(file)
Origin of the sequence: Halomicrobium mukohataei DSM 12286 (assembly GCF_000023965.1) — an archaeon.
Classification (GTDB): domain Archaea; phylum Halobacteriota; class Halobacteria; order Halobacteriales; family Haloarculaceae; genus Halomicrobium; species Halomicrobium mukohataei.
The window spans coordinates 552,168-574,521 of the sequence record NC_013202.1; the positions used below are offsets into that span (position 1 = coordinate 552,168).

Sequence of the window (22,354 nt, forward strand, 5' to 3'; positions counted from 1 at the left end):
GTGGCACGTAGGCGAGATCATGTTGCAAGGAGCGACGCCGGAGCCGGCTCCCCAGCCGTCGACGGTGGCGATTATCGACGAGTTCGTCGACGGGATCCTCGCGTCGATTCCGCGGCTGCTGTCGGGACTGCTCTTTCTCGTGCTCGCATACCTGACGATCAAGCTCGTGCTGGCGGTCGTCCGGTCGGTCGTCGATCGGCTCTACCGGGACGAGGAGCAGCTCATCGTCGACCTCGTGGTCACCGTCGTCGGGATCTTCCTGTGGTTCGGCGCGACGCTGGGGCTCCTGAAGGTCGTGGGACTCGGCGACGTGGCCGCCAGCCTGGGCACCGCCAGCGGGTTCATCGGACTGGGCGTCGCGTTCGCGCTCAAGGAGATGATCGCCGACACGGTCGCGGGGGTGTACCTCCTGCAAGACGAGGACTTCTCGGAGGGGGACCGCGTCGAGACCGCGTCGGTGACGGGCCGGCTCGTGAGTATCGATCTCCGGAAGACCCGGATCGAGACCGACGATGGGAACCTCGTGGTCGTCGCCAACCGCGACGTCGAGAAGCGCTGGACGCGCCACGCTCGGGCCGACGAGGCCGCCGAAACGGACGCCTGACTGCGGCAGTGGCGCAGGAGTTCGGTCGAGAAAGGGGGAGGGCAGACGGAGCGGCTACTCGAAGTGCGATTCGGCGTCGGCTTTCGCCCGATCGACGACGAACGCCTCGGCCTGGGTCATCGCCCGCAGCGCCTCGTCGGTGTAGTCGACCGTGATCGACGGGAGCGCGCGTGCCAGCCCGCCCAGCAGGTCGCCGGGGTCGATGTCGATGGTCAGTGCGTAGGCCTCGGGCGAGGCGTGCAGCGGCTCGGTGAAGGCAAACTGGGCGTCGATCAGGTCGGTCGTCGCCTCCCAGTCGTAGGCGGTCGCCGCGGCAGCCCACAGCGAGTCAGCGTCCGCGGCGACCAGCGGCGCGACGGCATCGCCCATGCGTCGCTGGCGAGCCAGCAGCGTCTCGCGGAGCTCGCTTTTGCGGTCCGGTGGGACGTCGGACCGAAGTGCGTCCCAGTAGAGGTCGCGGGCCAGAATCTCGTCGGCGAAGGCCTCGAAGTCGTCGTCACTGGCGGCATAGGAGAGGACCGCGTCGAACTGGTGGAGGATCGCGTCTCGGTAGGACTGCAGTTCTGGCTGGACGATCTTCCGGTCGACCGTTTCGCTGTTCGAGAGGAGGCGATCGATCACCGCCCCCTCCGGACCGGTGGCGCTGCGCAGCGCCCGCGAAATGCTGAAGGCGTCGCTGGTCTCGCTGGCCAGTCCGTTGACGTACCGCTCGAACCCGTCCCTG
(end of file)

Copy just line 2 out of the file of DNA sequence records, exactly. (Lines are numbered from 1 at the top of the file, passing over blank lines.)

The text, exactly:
Classification (GTDB): domain Archaea; phylum Halobacteriota; class Halobacteria; order Halobacteriales; family Haloarculaceae; genus Halomicrobium; species Halomicrobium mukohataei.